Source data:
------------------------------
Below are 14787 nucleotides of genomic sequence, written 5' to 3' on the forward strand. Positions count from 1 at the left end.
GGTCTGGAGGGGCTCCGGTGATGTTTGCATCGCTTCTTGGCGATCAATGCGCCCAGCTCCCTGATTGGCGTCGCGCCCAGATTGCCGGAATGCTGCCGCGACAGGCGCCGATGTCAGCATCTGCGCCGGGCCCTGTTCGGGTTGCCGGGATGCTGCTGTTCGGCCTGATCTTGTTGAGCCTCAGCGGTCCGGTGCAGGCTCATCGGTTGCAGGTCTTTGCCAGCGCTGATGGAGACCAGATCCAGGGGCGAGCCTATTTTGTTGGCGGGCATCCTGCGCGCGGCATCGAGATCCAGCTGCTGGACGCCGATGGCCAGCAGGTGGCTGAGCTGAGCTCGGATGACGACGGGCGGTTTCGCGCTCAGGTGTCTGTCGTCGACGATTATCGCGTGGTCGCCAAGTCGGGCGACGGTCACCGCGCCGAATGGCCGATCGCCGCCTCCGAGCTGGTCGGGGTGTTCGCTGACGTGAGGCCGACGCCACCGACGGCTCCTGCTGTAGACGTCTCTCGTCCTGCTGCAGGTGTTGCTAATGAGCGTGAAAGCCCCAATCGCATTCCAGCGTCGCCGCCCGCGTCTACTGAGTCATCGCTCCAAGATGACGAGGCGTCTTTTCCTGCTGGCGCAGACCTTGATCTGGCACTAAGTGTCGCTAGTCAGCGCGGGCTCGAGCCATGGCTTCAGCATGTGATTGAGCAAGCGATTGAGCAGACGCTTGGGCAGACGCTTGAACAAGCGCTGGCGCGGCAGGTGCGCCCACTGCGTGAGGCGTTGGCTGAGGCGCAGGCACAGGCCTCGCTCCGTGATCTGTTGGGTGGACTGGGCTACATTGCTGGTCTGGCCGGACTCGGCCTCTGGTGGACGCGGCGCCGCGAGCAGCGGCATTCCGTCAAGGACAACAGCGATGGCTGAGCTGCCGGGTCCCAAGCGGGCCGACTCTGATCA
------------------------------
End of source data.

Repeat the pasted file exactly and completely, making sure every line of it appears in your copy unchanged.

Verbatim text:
Below are 14787 nucleotides of genomic sequence, written 5' to 3' on the forward strand. Positions count from 1 at the left end.
GGTCTGGAGGGGCTCCGGTGATGTTTGCATCGCTTCTTGGCGATCAATGCGCCCAGCTCCCTGATTGGCGTCGCGCCCAGATTGCCGGAATGCTGCCGCGACAGGCGCCGATGTCAGCATCTGCGCCGGGCCCTGTTCGGGTTGCCGGGATGCTGCTGTTCGGCCTGATCTTGTTGAGCCTCAGCGGTCCGGTGCAGGCTCATCGGTTGCAGGTCTTTGCCAGCGCTGATGGAGACCAGATCCAGGGGCGAGCCTATTTTGTTGGCGGGCATCCTGCGCGCGGCATCGAGATCCAGCTGCTGGACGCCGATGGCCAGCAGGTGGCTGAGCTGAGCTCGGATGACGACGGGCGGTTTCGCGCTCAGGTGTCTGTCGTCGACGATTATCGCGTGGTCGCCAAGTCGGGCGACGGTCACCGCGCCGAATGGCCGATCGCCGCCTCCGAGCTGGTCGGGGTGTTCGCTGACGTGAGGCCGACGCCACCGACGGCTCCTGCTGTAGACGTCTCTCGTCCTGCTGCAGGTGTTGCTAATGAGCGTGAAAGCCCCAATCGCATTCCAGCGTCGCCGCCCGCGTCTACTGAGTCATCGCTCCAAGATGACGAGGCGTCTTTTCCTGCTGGCGCAGACCTTGATCTGGCACTAAGTGTCGCTAGTCAGCGCGGGCTCGAGCCATGGCTTCAGCATGTGATTGAGCAAGCGATTGAGCAGACGCTTGGGCAGACGCTTGAACAAGCGCTGGCGCGGCAGGTGCGCCCACTGCGTGAGGCGTTGGCTGAGGCGCAGGCACAGGCCTCGCTCCGTGATCTGTTGGGTGGACTGGGCTACATTGCTGGTCTGGCCGGACTCGGCCTCTGGTGGACGCGGCGCCGCGAGCAGCGGCATTCCGTCAAGGACAACAGCGATGGCTGAGCTGCCGGGTCCCAAGCGGGCCGACTCTGATCA